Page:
Fisayo Soyombo And Kiki Mordi Win Inaugural People Journalism Prize for Africa (PJPA)

Fisayo Soyombo and Kiki Mordi have emerged winners of the People Journalism Prize for Africa 2019 (PJPA). The inaugural prize is backed by a $3000 (1,000,000) endowment from Gatefield, a Sub-Saharan Africa public strategy firm.

Fisayo Soyombo was selected for his investigative series that exposed the entrenched nature of corruption within Nigeria’s criminal justice system. Fisayo Soyombo spent about two weeks in detention as a “criminal” to bring these stories to the Nigerian public. His report led to the announcement of an official investigation by the Nigerian authorities.

Kiki Mordi was selected for her investigation into the horrid web of sexual harassment on university campuses in West Africa. This resulted in widespread disciplinary actions and policy reforms across the institutions that were exposed by her thorough reporting of the events.

According to Adewunmi Emoruwa, the Lead Strategist at Gatefield:

“Both reporters demonstrated the highest level of empathy by subjecting themselves to the excruciating torture of the injustice that they sought to expose in telling these stories.

We could not be more proud of our decision to honour these brave journalists with our inaugural prize.”

People Journalism Prize for Africa (PJPA) is a newly instituted public service journalism initiative with a mission to recognise and reward journalists and citizen reporters within Nigeria and sub-Saharan Africa, whose work have resulted in meaningful positive impact on the society. The winners will publicly receive their prize in Abuja during a World Day of Social Justice event themed: Freedom’s Worth Defending (FWD), hosted by Gatefield on February 20, 2020.

Fisayo Soyombo

Investigative journalist ‘Fisayo Soyombo was pioneer Editor of TheCable. He is also a former Editor of the International Centre for Investigative Reporting (ICIR), and the immediate past Managing Editor of SaharaReporters.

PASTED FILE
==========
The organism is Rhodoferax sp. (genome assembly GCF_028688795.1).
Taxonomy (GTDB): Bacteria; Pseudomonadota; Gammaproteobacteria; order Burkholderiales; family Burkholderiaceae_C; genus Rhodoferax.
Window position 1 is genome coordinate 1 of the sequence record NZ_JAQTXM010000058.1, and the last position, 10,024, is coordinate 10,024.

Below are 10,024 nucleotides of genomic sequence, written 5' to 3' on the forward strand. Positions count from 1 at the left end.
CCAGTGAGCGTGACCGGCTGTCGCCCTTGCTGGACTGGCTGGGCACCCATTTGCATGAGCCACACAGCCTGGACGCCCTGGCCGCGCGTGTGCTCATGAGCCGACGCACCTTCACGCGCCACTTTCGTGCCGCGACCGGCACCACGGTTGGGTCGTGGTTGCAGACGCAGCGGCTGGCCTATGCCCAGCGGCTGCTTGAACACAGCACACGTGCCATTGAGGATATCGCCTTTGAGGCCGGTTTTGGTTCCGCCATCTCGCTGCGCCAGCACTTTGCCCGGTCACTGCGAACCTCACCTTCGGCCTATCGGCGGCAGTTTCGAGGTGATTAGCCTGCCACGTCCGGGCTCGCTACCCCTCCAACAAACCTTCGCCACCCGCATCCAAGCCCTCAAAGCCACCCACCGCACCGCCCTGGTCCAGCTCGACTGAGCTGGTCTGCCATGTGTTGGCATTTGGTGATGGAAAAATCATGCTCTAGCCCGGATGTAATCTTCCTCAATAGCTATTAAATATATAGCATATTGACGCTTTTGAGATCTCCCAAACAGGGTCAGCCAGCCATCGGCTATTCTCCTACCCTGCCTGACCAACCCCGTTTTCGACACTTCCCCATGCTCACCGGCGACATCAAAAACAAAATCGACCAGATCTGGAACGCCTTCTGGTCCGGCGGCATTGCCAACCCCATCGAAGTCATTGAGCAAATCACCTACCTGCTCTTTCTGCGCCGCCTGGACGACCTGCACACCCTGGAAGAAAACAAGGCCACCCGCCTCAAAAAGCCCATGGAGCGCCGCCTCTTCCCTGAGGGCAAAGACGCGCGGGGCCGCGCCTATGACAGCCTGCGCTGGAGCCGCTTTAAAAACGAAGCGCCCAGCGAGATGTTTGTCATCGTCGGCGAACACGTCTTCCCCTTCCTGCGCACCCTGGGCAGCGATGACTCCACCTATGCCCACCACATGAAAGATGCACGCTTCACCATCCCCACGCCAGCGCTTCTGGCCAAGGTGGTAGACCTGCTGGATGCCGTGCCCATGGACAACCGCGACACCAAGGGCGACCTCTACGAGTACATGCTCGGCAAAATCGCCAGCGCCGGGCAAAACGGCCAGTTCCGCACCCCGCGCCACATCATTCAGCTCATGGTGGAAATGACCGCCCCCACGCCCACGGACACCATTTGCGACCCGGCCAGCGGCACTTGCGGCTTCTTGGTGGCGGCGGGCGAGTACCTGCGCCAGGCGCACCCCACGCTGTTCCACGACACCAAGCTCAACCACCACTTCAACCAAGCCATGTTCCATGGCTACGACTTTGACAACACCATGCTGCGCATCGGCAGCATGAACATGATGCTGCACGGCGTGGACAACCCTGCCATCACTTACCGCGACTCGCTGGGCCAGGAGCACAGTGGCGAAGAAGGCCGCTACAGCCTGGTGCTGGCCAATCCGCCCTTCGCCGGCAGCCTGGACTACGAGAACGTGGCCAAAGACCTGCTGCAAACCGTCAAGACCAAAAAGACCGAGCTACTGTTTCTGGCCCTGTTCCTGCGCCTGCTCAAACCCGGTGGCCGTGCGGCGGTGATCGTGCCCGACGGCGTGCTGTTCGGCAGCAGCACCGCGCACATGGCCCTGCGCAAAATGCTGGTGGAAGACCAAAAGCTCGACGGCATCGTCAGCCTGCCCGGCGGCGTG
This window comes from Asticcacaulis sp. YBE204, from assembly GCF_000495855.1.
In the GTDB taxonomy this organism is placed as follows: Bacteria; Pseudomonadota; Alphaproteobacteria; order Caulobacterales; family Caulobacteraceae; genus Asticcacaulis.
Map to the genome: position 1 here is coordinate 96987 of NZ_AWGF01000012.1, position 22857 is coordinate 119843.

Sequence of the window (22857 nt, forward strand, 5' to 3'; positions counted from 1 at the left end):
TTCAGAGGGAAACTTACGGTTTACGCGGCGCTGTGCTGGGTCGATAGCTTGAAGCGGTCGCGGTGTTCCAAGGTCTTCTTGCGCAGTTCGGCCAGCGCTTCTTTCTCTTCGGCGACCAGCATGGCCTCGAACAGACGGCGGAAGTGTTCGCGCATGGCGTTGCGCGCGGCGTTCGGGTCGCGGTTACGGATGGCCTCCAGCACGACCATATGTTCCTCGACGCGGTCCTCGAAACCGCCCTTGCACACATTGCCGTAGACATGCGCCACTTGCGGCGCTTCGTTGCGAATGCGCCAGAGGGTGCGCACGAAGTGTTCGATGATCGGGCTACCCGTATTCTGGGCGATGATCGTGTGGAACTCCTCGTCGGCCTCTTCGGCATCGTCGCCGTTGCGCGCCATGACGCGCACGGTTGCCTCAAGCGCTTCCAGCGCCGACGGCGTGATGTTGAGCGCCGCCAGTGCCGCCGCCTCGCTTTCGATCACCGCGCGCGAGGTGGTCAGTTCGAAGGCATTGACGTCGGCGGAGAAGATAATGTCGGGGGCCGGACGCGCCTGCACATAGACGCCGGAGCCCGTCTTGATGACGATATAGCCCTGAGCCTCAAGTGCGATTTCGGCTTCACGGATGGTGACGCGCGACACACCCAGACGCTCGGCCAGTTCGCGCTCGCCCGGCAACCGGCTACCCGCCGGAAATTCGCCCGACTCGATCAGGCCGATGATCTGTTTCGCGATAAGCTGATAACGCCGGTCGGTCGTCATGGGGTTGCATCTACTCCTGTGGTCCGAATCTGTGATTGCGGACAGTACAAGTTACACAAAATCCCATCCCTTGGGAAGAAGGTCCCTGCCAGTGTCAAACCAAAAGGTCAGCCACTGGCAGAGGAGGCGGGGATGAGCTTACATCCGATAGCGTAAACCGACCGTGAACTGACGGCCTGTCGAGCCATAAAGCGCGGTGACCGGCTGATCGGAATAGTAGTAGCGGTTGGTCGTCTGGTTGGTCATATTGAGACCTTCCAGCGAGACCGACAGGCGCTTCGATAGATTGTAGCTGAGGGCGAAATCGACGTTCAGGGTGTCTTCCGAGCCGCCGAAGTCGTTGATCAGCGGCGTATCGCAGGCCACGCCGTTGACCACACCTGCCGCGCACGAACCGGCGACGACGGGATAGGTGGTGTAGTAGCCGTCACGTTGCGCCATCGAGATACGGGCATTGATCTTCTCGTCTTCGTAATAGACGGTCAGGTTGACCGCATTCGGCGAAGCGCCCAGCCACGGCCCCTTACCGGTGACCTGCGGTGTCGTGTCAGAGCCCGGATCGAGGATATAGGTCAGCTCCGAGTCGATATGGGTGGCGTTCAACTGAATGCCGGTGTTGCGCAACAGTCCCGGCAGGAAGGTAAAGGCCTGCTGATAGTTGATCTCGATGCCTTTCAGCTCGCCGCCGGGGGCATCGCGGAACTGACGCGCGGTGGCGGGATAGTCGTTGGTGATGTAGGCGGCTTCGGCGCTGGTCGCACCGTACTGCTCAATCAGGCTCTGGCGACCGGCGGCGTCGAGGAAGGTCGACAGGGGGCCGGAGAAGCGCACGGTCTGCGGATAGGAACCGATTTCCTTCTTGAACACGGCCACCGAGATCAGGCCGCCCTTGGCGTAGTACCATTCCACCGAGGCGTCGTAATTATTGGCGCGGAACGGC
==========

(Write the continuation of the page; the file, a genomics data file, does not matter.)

Fisayo Soyombo believes journalism is not just a profession but a calling — a vital instrument for enhancing and propagating democracy, and serving humanity, particularly the downtrodden. This is why, in December 2013, he became the first Nigerian journalist to traverse the perilous villages of Plateau to unravel the brutality of years of ethnocentric killings in the north-central state.

In his latest work, published in October 2019, he spent two weeks in detention — five days in a police cell and eight as an inmate in Ikoyi Prison — to track corruption in Nigeria’s criminal justice system, beginning from the moment of arrest by the Police to the point of release from prison.

Soyombo’s brand of investigative reporting has won him multiple awards: in 2016 alone, he was finalist, Kurt Schork Awards in International Journalism; winner, Maritime Economy category, African Media Initiative awards; winner, overall prize, Wole Soyinka Award for Investigative Reporting; winner, Hans Verploeg Newcomer of the Year category, Free Press Awards, Netherlands; and winner, Journalist of the Year (Business and Economy Reporting), PricewaterhouseCoopers (PwC) Journalism Excellence Awards.

He is a three-time winner of the Wole Soyinka Award for Investigative Reporting, a 2013 winner of the Deutsche Welle/Orange Magazine Reporting Fellowship and a 2014 finalist for the Kurt Schork Awards in International Journalism.

An op-ed contributor to Al Jazeera, Soyombo has also written for TAZ, Journal Du Dimanche, the Daily Mail UK and Africa In Fact. His writings have been translated into German, French and Arabic.

 Kiki Mordi

Kiki Mordi is an investigative reporter and a multiple award winning broadcaster  with over six years of experience in broadcast media.

Kiki Mordi has worked in various capacities as presenter, writer, voice over artiste, filmmaker, reporter and an advocate for gender equality. She is the founder of the #DocumentWomen movement that aims at tackling the erasure of women and women’s stories and produced a documentary entitled “Life At The Bay” that documented the lives of women living in the remote island, Tarkwa Bay. The film has since been selected for the Real Time International Film Festival, Lift Off Global Network and Africa International Film Festival.

In her most recent explosive work with BBC Africa eye, she uncovers sexual harassment in West African Schools in the investigative film titled “Sex For Grades”.

Her Network named her Woman of the Year 2019 while she also received a double nomination for Future Awards prize for journalism and Young Person of the Year.

Leave a Reply